On Tue, May 24, 2016 at 11:48 AM, Sam Van den Eynde <svde.tech at gmail.com>
wrote:

> with SSD cache/zil.
>>
>
>
> This interests me a lot for your use case, as I am investigating perhaps
> something similar.
>
>
> My key question is simple: how can one make sure that 100% of all ZFS
> received streams go to the SLOG device before being written to HDD?
>
>
> It seems that, even with sync=always, it is not a trivial thing. In my
> particular use case, the SLOG device will easily hold the complete
> incremental stream it is receiving. However, since the stream does not seem
> to go through the SLOG device, ZFS receive causes a lot of immediate seek
> overhead to the HDD, and that causes the system IO to slow down. ZFS
> receive jobs can take quite some time, where they would complete in a few
> minutes on an idle system with just one stream being received. And that
> makes sense, as the HDD config on this system is very bad for IOPS (single
> HDD). The system only holds temporary data that is redundant.
>
> The idea behind this could work perfectly fine, but in practice I haven't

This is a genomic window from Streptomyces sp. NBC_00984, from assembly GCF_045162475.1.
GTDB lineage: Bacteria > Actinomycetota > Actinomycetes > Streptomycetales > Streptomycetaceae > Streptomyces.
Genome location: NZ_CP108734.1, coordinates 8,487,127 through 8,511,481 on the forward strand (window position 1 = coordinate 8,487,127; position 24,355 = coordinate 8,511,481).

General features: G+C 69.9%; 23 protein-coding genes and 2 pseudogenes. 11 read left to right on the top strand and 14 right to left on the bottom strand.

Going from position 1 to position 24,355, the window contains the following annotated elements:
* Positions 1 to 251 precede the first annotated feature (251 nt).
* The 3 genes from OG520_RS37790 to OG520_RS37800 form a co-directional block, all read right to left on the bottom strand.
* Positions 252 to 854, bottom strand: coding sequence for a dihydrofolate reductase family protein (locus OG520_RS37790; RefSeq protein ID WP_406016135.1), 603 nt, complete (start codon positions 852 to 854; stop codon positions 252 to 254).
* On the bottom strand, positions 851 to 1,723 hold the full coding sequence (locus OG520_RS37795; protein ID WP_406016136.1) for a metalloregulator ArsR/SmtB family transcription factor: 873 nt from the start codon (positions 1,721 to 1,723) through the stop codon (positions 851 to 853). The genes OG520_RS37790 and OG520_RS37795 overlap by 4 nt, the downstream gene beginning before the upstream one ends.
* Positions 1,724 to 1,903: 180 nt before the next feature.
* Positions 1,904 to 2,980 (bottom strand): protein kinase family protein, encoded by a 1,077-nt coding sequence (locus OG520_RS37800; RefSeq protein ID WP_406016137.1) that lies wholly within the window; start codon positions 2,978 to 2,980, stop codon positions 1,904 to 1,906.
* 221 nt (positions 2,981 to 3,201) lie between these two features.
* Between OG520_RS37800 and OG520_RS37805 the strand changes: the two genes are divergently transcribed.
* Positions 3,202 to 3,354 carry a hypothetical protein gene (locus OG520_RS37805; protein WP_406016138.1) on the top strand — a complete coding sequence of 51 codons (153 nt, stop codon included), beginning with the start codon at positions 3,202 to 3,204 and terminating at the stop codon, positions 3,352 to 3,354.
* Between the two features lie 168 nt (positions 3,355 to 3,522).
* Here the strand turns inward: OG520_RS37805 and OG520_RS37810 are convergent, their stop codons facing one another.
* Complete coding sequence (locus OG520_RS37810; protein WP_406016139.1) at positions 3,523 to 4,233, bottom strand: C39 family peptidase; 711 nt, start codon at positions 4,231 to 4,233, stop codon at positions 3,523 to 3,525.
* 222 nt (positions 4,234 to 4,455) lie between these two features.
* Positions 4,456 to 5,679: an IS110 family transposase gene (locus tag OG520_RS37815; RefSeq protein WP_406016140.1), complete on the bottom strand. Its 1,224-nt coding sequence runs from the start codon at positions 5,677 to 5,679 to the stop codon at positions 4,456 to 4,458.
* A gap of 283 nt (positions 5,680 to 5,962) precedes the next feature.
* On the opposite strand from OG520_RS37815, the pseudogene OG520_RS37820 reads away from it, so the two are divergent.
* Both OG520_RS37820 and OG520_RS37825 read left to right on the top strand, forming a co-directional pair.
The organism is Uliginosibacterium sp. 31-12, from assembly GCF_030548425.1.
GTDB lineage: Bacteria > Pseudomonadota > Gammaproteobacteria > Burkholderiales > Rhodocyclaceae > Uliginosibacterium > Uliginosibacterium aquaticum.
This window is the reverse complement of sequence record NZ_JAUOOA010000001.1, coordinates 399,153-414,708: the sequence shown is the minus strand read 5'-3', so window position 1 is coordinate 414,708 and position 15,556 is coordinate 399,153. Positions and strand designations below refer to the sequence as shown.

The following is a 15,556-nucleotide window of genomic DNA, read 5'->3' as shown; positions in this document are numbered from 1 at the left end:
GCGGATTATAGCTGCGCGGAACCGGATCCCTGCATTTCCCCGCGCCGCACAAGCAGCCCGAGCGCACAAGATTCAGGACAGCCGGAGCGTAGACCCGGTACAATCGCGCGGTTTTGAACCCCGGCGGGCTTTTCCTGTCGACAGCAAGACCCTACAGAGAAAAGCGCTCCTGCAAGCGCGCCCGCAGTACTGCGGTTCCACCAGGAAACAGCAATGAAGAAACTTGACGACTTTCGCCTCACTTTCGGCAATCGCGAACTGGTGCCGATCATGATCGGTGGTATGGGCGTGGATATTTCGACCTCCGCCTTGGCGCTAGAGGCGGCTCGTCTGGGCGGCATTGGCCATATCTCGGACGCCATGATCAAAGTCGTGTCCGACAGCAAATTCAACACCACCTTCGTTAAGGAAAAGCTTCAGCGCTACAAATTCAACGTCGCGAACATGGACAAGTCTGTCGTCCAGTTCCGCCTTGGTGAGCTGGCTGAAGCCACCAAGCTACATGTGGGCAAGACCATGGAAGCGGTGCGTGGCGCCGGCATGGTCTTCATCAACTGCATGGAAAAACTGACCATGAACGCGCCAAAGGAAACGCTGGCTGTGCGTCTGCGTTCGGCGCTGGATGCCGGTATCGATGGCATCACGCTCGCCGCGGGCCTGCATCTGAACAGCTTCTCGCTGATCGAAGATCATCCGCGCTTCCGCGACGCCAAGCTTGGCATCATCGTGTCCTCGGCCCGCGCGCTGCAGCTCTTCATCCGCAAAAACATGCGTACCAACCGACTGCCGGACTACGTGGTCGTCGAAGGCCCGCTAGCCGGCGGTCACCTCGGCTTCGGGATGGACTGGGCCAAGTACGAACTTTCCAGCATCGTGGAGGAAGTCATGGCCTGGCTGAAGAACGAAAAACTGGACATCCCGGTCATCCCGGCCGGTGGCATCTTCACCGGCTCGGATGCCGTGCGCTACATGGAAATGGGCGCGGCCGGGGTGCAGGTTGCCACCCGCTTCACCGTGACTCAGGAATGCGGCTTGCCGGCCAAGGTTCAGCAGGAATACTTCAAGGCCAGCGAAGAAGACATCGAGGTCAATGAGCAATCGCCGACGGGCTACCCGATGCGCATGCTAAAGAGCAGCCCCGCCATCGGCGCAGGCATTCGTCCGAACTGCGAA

> gotten it to work the way I like it yet (disclaimer: I just started on it).
> Even if the SLOG device would not be useful to optimize the final IO stream
> going to the HDD (so HDD seek time needed would still be the same), it
> would at least allow me to keep the send/receive window low. That is my
> main concern for now. I could of course make a "mini-pool" out of the
> current SLOG device and send the data through from there, but for now I
> would like to see if I can figure this out first.
>
> I'm investigating things like this blog post
> http://nex7.blogspot.be/2013/04/zfs-intent-log.html but need to do
> further testing wrt. the parameters mentioned.
>
> Perhaps something to look into as well.
>
>
> On Tue, May 24, 2016 at 12:25 AM, David Bruzos via zfs-discuss <
> zfs-discuss at list.zfsonlinux.org> wrote:
>
>> Hi again,
>> The system has six SATA rotating rust drives with SSD cache/zil.  The